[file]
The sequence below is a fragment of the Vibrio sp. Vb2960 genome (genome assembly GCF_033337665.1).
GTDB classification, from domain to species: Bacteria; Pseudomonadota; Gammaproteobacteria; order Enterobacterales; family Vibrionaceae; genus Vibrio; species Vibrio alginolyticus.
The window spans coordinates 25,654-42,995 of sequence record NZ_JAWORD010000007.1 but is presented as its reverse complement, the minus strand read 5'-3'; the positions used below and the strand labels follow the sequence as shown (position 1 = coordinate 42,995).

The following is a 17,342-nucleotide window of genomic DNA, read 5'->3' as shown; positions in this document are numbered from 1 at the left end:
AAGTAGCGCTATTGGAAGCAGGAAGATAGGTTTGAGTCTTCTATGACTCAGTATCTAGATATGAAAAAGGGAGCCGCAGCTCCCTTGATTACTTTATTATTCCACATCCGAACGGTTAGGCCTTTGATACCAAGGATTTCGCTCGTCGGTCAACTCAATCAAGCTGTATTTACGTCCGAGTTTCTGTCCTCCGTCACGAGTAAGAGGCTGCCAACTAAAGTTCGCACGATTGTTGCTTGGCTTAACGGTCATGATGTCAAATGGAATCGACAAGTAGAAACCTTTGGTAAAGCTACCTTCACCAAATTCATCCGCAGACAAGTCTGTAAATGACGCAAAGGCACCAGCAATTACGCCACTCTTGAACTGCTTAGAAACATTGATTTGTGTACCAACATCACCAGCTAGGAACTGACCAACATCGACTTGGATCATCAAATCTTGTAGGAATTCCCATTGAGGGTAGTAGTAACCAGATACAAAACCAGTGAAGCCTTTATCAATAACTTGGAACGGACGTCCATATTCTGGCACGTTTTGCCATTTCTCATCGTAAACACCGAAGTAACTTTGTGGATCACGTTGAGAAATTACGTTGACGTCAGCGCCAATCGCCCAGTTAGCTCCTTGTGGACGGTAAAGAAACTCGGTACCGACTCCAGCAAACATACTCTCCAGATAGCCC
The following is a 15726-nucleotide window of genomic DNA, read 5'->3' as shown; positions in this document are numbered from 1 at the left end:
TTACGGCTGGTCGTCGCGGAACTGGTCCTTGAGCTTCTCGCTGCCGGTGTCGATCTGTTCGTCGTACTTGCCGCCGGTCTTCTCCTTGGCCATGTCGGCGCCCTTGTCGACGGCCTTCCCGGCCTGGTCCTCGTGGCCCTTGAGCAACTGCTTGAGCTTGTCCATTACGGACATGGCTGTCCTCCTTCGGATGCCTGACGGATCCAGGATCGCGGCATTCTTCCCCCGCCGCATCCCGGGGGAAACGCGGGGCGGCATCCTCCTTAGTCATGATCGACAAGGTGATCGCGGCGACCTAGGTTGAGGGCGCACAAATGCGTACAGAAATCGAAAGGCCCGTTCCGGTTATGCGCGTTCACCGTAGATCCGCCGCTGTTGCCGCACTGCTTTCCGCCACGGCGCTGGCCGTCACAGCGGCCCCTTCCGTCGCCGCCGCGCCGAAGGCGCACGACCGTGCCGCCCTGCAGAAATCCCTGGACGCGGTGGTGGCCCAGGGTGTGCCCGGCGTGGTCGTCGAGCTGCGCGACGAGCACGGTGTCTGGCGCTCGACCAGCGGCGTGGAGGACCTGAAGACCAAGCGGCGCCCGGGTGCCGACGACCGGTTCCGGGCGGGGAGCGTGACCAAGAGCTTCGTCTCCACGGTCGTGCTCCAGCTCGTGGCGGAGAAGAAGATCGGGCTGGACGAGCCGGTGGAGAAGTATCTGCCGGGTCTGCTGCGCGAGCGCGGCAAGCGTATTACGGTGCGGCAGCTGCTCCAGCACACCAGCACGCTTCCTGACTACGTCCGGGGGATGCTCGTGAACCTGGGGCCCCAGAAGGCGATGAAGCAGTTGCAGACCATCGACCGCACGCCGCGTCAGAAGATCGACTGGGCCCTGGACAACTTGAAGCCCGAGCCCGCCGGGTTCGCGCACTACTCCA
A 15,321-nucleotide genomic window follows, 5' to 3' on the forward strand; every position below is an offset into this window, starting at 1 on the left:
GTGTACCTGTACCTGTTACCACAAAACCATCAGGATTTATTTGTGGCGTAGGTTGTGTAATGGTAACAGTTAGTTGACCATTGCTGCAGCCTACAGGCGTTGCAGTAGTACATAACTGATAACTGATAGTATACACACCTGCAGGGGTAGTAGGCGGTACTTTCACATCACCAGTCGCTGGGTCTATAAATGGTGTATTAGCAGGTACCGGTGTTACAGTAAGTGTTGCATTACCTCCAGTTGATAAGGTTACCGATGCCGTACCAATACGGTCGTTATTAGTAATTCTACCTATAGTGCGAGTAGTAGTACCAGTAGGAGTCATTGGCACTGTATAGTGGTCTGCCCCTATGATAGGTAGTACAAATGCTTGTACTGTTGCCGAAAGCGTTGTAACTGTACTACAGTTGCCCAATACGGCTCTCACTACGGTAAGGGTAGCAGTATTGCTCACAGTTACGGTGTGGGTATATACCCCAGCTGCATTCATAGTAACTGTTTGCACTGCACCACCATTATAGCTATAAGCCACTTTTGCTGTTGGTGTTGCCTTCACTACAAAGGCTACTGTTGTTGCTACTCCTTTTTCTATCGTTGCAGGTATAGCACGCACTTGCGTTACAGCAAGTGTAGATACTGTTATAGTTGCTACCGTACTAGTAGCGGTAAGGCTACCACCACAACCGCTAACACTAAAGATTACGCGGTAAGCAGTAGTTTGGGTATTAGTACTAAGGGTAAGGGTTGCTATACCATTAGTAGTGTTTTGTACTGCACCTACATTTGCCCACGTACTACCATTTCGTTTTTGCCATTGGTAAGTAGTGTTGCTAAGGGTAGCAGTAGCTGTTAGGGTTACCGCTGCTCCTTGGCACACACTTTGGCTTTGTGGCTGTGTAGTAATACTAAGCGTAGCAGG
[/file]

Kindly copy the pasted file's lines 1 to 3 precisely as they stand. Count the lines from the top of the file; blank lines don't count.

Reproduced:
The sequence below is a fragment of the Vibrio sp. Vb2960 genome (genome assembly GCF_033337665.1).
GTDB classification, from domain to species: Bacteria; Pseudomonadota; Gammaproteobacteria; order Enterobacterales; family Vibrionaceae; genus Vibrio; species Vibrio alginolyticus.
The window spans coordinates 25,654-42,995 of sequence record NZ_JAWORD010000007.1 but is presented as its reverse complement, the minus strand read 5'-3'; the positions used below and the strand labels follow the sequence as shown (position 1 = coordinate 42,995).